Facebook frustrates advertising boycott leaders with lack of concessions

Civil rights leaders said Facebook hasn't agreed to any of their 10 demands

Civil rights leaders said they left a meeting with top Facebook executives Tuesday disappointed in the company’s lack of commitments and will continue their “Stop Hate for Profit” advertising boycott that nearly 1,000 companies have joined.

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Facebook CEO Mark Zuckerberg, COO Sheryl Sandberg, CPO Chris Cox and other executives met with the boycott leaders for nearly an hour virtually, but the group said afterward that Facebook is refusing to agree to any of the 10 demands their movement has put forward.

“The meeting was, again, long on time, but short on commitments,” Anti-Defamation League CEO Jonathan Greenblatt told reporters after the meeting. “What we heard them say is that they are on a journey, and that they think they are doing better, but to be frank, as I’ve said before, in our opinion, there is no journey on fighting hate.”

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The group’s demands include hiring a C-suite executive to focus on civil rights, submitting to regular third-party audits and flagging hateful content in private groups. The campaign said after the meeting that the only demand Facebook tried to address was hiring a civil rights position, but it didn’t even fully agree to that demand.

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“I’m deeply disappointed that Facebook still refuses to hold itself accountable to its users, its advertisers and society at large,” Free Press Co-CEO Jessica J. González said in a statement after the meeting. “I was hoping to see deep humility and reflection about the outsized role that Facebook plays in shaping beliefs, opinions and behavior, and the many harms it’s caused and facilitated in real life. Instead we saw more dialogue and no action.”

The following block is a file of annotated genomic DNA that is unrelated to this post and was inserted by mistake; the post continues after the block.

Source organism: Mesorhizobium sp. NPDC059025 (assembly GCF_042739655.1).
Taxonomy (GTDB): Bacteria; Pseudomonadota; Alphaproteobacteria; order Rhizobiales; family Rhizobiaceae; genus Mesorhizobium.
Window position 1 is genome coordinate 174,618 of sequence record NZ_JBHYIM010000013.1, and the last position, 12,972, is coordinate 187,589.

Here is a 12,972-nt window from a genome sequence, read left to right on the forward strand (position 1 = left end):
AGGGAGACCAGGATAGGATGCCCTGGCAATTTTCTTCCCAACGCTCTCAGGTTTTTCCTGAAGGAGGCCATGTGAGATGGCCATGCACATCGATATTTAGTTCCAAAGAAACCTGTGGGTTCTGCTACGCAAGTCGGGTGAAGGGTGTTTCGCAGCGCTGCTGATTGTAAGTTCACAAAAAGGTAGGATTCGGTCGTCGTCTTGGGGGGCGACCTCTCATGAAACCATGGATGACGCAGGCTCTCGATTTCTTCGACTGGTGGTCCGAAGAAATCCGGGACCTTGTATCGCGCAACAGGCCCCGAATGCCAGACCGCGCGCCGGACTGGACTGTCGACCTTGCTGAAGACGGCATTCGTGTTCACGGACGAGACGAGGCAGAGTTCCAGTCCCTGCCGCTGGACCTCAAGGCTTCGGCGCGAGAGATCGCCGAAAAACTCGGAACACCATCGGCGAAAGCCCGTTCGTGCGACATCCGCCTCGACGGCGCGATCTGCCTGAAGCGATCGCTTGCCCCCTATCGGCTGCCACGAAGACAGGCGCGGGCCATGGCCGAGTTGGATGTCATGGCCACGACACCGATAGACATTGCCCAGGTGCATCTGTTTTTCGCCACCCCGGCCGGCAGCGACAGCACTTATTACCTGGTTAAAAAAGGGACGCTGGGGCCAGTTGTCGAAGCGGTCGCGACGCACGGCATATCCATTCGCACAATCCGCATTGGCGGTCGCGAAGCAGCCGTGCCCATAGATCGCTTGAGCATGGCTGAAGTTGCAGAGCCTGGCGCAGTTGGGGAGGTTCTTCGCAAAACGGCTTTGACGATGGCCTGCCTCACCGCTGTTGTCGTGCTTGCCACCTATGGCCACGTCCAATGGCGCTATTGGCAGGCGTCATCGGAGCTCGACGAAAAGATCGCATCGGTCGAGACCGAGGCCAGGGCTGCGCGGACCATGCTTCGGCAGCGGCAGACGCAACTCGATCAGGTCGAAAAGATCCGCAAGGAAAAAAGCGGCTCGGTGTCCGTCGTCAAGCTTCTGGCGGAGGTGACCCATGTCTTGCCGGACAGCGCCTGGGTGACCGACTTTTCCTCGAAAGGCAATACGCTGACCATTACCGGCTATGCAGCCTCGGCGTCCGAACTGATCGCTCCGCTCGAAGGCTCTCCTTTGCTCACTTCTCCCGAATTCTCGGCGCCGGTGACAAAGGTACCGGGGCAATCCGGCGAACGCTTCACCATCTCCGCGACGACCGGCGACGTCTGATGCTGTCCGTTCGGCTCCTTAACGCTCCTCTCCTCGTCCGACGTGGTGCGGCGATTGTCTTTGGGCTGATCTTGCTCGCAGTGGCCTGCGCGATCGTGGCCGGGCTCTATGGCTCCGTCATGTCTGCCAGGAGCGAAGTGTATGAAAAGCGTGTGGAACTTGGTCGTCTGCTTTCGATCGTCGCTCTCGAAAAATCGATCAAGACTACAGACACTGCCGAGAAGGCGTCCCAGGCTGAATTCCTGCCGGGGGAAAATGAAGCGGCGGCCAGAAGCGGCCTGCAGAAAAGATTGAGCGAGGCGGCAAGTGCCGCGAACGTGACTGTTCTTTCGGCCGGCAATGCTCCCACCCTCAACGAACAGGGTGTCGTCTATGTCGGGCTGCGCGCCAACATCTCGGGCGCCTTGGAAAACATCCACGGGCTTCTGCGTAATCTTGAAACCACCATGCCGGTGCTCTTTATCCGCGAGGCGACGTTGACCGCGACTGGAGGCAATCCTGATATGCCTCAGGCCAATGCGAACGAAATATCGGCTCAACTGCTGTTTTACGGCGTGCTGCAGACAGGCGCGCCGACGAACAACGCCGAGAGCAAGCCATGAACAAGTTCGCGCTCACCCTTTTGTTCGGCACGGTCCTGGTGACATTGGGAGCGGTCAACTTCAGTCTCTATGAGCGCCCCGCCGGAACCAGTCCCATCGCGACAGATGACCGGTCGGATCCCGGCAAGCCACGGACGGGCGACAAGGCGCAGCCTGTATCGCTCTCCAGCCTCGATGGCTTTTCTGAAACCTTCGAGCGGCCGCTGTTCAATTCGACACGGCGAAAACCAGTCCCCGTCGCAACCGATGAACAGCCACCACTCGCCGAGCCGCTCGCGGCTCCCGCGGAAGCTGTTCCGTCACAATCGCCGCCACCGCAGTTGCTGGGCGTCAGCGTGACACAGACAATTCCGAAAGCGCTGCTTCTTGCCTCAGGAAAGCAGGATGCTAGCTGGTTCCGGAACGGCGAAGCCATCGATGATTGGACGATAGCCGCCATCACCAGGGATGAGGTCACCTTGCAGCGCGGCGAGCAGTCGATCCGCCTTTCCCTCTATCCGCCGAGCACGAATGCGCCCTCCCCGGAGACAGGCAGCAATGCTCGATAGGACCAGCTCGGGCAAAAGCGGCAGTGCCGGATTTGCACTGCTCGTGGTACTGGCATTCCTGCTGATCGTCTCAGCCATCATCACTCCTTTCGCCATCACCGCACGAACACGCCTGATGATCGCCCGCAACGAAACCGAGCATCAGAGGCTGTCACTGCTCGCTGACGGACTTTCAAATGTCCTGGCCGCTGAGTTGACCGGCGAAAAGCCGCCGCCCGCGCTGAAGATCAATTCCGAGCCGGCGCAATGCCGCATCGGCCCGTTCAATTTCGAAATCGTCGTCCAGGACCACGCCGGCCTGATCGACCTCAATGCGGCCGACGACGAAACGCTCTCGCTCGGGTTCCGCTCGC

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Sandberg said in a Facebook post Tuesday morning that “Facebook has to get better at finding and removing hateful content.” She said the company is committed to making changes but not due to any advertising boycotts.

“We are making changes – not for financial reasons or advertiser pressure, but because it is the right thing to do,” Sandberg wrote.

Facebook did not respond to a request for comment Tuesday.

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Though “Stop Hate for Profit” hasn’t gotten the results it wants yet, the campaign said it will press forward with the boycott and touted the strength of the nearly 1,000 companies who have gotten on board.

“You’ve got some of the most iconic brands in the world – Starbucks, Unilever, Diageo, Ford, Honda, Heineken. I mean, the list has grown every day. You’ve got lots of small to medium sized businesses. You’ve got global NGOs, you’ve got little non-profit groups,” Greenblatt said Tuesday. “I believe this campaign will continue to grow. It will get more global. It will get more intense until we get the answers that I think we are looking for.”

It's unclear how much the boycott has eaten into Facebook's $70 billion in annual advertising revenue so far. The social media giant said last year that it has more than seven million active advertisers on its platform.

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